By Danny Baggott @dan_baggie
Scroll down for the full story
Videographer / director: Adja Gildersleve
Producer: Danny Baggott, James Thorne
Editor: Beth Angus
Until now, Jyoti Gambill-Read has lived with a variation of the condition ‘intersex’ - something she defines as ‘not having the typical binary sex organs or parts.’
Starting to develop as a boy in utero for the first 12 weeks, Jyoti’s growth suddenly halted and since then, she has identified as female and started to take oestrogen in her early teenage years.
Jyoti, who resides in Hopkins, Minnesota, has never let her condition hold her back - but just a few weeks ago, she decided to have complex surgery that will enable her to have a more conventional sex life going forward with a new vaginal opening and canal.
Jyoti told Barcroft TV: “Being intersex has definitely impacted my self-esteem and my confidence.
“The surgery has basically matched up my body to what I believe it should be.
“I’ve never really felt like less of a female, less of a girl, because I don’t have a vagina. That’s just part of me that I had control over – but I feel like I’ve taken control of my body now.
“During the process, and initially going in, I was both nervous and excited.
“I mean, no one really knew how it was going to go!”
But thankfully for Jyoti, the surgery was a success and she couldn’t be happier with the results and her recovery so far.
She said: “I’m feeling good. I’m very happy with the results – and I’m happy to start this new chapter in my life.
“I’m still pretty sore, but after 10 days of recovery in the hospital, I was pleased to get out when I did.
“The first couple of days were really hard for me, I was pretty out of it and in quite a bit of pain because the dilator wasn’t something my body was used to.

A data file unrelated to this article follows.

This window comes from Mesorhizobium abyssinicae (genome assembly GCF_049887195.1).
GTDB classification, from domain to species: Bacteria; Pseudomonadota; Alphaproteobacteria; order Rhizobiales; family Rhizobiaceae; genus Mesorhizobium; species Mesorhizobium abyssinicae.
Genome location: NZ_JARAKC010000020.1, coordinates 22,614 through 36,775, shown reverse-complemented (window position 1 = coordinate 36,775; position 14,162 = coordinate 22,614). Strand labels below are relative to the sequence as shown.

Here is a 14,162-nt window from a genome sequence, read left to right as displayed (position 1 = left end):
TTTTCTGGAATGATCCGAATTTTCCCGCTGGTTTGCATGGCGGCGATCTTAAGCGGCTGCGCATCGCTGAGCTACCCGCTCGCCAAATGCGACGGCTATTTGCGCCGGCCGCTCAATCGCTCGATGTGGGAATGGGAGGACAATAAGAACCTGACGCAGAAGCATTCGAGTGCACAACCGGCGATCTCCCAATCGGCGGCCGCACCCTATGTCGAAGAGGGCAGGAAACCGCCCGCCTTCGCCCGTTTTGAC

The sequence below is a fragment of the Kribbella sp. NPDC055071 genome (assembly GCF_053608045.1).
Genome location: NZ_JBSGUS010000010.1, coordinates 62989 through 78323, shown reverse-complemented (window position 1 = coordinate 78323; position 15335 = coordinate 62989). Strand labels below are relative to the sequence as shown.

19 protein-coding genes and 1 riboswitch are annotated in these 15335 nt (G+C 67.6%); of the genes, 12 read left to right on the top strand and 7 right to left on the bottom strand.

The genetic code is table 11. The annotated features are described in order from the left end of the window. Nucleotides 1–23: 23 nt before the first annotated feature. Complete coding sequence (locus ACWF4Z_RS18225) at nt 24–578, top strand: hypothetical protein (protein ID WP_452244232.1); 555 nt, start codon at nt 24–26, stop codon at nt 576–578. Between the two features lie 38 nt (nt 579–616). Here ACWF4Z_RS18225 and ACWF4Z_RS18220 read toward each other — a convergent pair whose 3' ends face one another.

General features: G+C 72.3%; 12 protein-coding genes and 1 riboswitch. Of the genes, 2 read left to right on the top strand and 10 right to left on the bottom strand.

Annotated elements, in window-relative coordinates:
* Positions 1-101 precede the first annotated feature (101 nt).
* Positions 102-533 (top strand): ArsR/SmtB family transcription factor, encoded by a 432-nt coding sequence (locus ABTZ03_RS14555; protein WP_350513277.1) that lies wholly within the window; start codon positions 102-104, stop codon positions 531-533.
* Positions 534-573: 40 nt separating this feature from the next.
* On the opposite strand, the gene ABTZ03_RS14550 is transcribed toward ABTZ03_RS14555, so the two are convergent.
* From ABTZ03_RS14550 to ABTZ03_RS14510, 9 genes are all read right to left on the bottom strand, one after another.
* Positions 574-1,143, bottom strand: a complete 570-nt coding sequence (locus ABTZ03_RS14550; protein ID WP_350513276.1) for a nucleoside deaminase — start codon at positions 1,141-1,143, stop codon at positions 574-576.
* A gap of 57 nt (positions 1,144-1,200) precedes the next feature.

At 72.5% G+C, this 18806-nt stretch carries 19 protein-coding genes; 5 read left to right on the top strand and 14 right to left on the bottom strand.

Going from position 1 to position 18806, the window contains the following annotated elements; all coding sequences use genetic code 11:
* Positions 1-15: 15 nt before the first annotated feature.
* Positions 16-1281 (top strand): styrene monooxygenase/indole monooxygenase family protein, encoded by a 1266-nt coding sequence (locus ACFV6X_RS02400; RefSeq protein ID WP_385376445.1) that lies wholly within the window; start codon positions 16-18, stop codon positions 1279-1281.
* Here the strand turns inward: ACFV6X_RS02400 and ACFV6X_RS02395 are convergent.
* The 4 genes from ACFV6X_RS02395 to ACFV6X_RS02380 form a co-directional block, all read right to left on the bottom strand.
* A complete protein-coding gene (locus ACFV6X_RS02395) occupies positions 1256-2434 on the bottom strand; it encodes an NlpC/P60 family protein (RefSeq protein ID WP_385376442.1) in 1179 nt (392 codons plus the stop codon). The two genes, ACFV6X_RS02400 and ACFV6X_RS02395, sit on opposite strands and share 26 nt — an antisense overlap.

“Obviously I was under anaesthesia for all of it, but what I heard was that it took my surgeon, Dr Aliabadi, three attempts to try and attach a piece of my intestine to the opening.
“So what was supposed to be a four hour surgery, took around eight hours.
“From what my mom said, he was completely drained afterwards, but I appreciate him so much, I’m so thankful to him.
“I can’t express my gratitude enough.”
Dr Hossein Aliabadi is a paediatric urologist who has been in practice for some 30 years.
Very experienced at this level, Dr Aliabadi was also pleased with the outcome of the surgery.
Speaking before the operation, he said: “Jyoti was essentially born with male chromosomes and therefore, there were no internal organs of a female.
“At this point, essentially, she is having reconstruction of a vagina so that she could become more fulfilled as a female and have a more normal sexual encounter.
“Of course, with any major surgical procedure, things can go wrong. But it has been quite successful for us in the past.
“The surgical procedure is complex, but well defined in which a portion of the intestinal tract, either the small intestine or the large intestine, is used where a graft has been made to provide a vaginal vault for future sexual activity.
“Our hope is that by the end of this project, Jo will have a functional vagina with minimal degree of discomfort.”